On this, the first Sunday of Advent, Black Catholics around the country can say for the first time that there is a red hat among their ranks. On Saturday, history was made. From humble beginnings in Chicago to the halls of Rome, Cardinal Wilton Daniel Gregory is America's newest member of the Sacred College.

But today is also special for another reason: it is the feast day of saint-to-be Servant of God Dorothy Day, a pioneer in all things seamless garment and mother of the Catholic Worker Movement. And while it has had its struggles with racism over the years, it is right to honor her for what she and her movement were able to accomplish for (and often at the hands of) Black Catholics.

Dr. Arthur G. Falls, one such Black Catholic, founded the first Catholic Worker in his and Cardinal Gregory's hometown in 1936—roughly a decade before the cardinal was born. In fact, Gregory went to grade school less than 10 minutes from Falls' childhood parish. It is likely they crossed paths, and Falls lived to see Gregory become the first Black Catholic bishop in Chicago. He died January 9th, 2000.

As we approach his feast day and celebrate Dorothy's, we share the following profile, of another Black Catholic Worker, from the "Catholic Worker" newspaper she founded in New York (due to be published in their print edition next month).

Helen Caldwell Riley

I first encountered Helen Caldwell’s name in an academic paper.

The few paragraphs dedicated to her were used to make a point about race and the Catholic Worker Movement, but what was clear was that here was a full, complex and extraordinary life.

Helen was a Black woman who moved to New York at eighteen to become a nurse, met Dorothy Day and the Catholic Worker, had a child, and as a single mother moved to Memphis to begin and run a house of hospitality and author three published books. I was struck when I read that she was listed on The Catholic Worker masthead as an editor from 1963 to 1970.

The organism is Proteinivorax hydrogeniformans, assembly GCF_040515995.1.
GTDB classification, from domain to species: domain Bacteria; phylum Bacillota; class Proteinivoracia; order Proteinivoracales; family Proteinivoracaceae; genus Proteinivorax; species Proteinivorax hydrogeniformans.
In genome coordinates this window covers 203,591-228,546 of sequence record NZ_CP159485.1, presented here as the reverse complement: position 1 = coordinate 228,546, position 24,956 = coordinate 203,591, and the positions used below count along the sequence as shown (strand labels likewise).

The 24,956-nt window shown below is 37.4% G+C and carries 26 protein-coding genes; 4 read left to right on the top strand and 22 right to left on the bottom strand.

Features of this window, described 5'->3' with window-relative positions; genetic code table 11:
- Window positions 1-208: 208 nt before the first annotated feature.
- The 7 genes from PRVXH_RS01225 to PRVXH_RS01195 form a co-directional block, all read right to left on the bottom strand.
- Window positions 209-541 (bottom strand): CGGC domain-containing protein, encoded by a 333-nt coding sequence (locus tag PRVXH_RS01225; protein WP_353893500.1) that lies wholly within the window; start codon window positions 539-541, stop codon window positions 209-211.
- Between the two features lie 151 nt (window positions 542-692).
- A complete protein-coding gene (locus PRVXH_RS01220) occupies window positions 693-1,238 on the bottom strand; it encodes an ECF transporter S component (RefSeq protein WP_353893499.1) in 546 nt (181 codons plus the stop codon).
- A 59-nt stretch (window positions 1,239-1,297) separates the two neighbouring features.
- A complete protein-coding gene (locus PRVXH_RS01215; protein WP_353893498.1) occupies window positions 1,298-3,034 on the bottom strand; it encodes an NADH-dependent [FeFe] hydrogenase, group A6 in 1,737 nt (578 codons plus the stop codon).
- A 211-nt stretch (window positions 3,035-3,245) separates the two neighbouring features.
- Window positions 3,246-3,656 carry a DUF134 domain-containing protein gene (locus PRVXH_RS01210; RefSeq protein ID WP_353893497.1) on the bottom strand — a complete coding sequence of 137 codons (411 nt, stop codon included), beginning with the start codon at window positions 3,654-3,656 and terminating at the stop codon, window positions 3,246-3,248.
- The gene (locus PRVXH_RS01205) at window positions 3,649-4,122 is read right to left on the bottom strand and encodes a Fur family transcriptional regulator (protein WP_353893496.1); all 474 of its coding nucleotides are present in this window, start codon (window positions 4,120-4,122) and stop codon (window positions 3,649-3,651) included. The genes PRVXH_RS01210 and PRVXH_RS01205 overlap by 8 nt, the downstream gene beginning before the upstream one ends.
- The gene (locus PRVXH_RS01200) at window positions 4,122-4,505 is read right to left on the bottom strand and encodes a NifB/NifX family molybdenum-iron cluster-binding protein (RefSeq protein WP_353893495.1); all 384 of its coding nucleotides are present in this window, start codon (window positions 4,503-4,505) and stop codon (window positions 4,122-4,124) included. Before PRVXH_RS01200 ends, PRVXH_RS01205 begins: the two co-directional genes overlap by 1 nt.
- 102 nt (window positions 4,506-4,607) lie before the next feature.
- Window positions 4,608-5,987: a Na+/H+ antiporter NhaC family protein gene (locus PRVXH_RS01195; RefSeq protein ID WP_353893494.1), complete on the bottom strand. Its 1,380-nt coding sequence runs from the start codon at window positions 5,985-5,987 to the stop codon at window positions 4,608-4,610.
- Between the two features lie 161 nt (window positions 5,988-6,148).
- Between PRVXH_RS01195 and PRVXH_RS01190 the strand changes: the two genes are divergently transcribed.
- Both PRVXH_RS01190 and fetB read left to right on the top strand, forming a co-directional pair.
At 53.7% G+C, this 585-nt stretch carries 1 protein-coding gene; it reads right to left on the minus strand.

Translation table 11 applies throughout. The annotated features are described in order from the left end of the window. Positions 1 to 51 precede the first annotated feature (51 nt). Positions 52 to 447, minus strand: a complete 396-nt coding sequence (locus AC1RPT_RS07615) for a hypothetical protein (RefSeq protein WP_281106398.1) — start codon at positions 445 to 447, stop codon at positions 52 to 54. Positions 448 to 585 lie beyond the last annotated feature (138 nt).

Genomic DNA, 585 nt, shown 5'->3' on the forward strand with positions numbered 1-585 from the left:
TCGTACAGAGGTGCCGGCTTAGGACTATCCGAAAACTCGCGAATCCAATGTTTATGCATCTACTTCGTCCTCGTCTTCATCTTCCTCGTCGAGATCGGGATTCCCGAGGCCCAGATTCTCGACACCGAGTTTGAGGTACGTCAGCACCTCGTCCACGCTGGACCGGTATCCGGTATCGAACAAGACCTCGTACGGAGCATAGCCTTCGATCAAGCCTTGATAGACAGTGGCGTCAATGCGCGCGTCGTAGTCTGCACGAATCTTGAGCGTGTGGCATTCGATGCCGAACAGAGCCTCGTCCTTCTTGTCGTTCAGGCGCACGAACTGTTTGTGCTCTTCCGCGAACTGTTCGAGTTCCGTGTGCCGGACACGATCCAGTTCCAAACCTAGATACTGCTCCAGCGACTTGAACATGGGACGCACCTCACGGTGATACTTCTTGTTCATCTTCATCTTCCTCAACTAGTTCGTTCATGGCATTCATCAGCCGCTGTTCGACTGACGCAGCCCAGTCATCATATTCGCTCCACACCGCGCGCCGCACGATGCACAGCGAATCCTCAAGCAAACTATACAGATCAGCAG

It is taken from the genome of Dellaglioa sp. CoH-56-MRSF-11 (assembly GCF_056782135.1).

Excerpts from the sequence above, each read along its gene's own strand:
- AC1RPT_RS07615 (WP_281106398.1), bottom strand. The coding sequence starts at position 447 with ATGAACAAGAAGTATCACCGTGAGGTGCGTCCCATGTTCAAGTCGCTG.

Struck, because our movement actively and consistently calls upon its cloud of witnesses and I, despite having been at the New York Catholic Worker nearly twenty years, had never heard her name.

With help I found her books—two memoirs and a novel—and began to read.

Helen Caldwell was born on December 3rd, 1926 in Marshall, Texas. Her father, George Caldwell, taught music at various small Black colleges and universities in the South. He believed that his gifts and talents as a musician and as a professor should be of service to the southern Black community, despite never being paid much more than a laborer’s salary.

Her mother, Velma Caldwell, worked many jobs, from kindergarten teacher to running a café. They went to church in whatever denomination was connected to the college where her father worked. Helen said of her mother, “My mother was the one who made God real to us, because He was real to her, although she was not what you would call a pious person.”

She was raised on morality, integrity and a love for the Black community.

Helen attended Rust College in Mississippi in 1943 at the age of sixteen. Two years later she moved to New York City to join the Cadet Nurse Corps where she was part of the Harlem Hospital nurse-training program.

It was during this time, while hospitalized herself for appendicitis, that Helen received a visit from a Catholic priest. She wrote of this moment:

“Before he [Fr. Meehan] left, he asked me if I would like to be a Catholic and I said yes. It was as simple as that.”

While perhaps the moment she said yes seemed to her “as simple as that”, it was the culmination of years of wrestling with questions of faith and religion. Helen wrote honestly in her first memoir about the effects of racism in her childhood, and this extended to her feelings on religion. Religion was, she thought, for the uneducated—a tool of the oppressor to keep people complacent.

Even at a young age she understood the difference between faith and religion. While religion held no sway with her yet, she saw that faith served the purpose of bolstering a downtrodden spirit.

It was, in the end, the death of an infant in the hospital that moved her back toward religion. Helen administered the sacrament of baptism, as she had been trained to do for babies whose parents were Catholic.

She remembers thinking:

“Now she was with God. She had to be, or there was no meaning to anything.”

The move from the South to the North was a lonely one. While Helen had experienced the trauma of overt racism in the South, she found that life in the North was merely a different form of the same system.

Gone were the 'Whites only' signs and Jim Crow laws, but “...in New York many places have the same unwritten sign, and you don’t know which places they are. You know some but not all.”

“You shrink from the pain and embarrassment of going where you aren’t wanted, where managers simply ‘don’t see’ dark patrons, or where tickets are always ‘out,’ seats are always ‘sold.’”

During her time in New York City, Helen met and married George Day, with whom she had a son, MacDonald Francis “Butch” Day. Their marriage was short-lived, and in 1947 she ventured to the Lower East Side to visit the Catholic Worker on Mott Street.